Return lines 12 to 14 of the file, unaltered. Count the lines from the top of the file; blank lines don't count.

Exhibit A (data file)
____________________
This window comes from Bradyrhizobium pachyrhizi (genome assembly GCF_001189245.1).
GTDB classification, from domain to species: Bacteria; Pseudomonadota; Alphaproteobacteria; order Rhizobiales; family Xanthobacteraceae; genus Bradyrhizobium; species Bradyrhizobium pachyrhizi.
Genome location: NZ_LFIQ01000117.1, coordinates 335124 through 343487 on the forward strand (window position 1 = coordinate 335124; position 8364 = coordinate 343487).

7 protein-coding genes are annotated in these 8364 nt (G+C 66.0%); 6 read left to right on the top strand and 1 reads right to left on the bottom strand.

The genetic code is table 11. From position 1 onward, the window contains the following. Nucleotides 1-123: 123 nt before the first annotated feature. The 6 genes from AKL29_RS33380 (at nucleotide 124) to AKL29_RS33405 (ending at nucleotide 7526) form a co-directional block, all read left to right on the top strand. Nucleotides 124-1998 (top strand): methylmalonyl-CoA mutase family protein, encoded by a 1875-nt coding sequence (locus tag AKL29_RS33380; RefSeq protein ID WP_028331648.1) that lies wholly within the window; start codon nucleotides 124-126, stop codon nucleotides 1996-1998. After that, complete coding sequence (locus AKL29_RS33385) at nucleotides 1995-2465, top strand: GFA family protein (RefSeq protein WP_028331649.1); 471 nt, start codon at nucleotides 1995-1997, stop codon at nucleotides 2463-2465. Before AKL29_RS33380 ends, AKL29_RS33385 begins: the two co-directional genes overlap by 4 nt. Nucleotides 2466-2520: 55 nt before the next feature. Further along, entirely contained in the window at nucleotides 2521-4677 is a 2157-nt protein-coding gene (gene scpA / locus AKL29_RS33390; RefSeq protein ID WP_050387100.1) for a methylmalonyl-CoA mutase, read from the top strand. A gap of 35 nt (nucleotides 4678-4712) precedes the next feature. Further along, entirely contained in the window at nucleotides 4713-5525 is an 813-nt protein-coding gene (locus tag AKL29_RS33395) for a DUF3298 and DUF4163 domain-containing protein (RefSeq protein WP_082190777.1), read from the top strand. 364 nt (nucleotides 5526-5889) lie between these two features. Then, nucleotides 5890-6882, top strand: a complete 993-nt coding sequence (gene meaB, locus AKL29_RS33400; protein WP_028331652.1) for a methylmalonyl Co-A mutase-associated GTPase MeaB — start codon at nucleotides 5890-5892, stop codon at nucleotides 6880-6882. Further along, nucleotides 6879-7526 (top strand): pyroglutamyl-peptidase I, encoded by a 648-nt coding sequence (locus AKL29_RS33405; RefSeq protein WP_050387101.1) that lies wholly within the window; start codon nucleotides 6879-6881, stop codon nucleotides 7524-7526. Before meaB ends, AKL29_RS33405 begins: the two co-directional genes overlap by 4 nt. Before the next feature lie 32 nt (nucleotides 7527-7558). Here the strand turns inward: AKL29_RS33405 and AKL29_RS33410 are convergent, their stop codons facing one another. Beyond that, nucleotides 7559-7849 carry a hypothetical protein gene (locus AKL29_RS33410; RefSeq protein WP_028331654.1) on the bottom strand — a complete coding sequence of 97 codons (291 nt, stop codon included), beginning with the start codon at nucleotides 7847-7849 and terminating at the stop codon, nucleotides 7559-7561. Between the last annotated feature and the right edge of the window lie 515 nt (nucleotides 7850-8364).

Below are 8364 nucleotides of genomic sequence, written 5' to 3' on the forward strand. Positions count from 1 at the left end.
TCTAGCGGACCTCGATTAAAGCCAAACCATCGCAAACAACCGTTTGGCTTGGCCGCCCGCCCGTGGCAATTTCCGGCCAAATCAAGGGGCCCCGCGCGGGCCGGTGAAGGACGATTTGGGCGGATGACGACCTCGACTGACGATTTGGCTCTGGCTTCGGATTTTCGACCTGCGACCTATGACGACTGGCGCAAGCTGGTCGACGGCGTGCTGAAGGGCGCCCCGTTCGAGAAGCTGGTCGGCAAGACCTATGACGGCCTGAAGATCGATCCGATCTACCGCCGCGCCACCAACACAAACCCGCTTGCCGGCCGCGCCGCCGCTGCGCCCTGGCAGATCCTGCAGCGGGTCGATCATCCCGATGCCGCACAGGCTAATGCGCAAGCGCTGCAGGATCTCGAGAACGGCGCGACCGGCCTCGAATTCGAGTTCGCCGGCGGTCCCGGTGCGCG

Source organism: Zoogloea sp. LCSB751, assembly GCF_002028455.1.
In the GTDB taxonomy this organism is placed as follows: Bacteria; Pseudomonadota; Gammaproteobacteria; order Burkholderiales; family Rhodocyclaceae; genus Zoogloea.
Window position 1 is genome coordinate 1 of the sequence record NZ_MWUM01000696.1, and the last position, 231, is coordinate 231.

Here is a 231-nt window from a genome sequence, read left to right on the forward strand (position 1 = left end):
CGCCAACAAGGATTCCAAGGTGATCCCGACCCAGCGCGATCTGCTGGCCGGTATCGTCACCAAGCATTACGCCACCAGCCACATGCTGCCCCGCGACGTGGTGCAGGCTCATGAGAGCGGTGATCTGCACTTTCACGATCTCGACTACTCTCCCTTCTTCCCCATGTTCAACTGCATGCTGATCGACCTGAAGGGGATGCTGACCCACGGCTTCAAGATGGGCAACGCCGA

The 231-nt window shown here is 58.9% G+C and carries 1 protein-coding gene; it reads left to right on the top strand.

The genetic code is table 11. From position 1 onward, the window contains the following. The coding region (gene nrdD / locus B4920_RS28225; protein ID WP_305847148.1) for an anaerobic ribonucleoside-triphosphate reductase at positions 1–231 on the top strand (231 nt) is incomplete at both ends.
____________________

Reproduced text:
CGCCAACAAGGATTCCAAGGTGATCCCGACCCAGCGCGATCTGCTGGCCGGTATCGTCACCAAGCATTACGCCACCAGCCACATGCTGCCCCGCGACGTGGTGCAGGCTCATGAGAGCGGTGATCTGCACTTTCACGATCTCGACTACTCTCCCTTCTTCCCCATGTTCAACTGCATGCTGATCGACCTGAAGGGGATGCTGACCCACGGCTTCAAGATGGGCAACGCCGA

The 231-nt window shown here is 58.9% G+C and carries 1 protein-coding gene; it reads left to right on the top strand.

The genetic code is table 11. From position 1 onward, the window contains the following. The coding region (gene nrdD / locus B4920_RS28225; protein ID WP_305847148.1) for an anaerobic ribonucleoside-triphosphate reductase at positions 1–231 on the top strand (231 nt) is incomplete at both ends.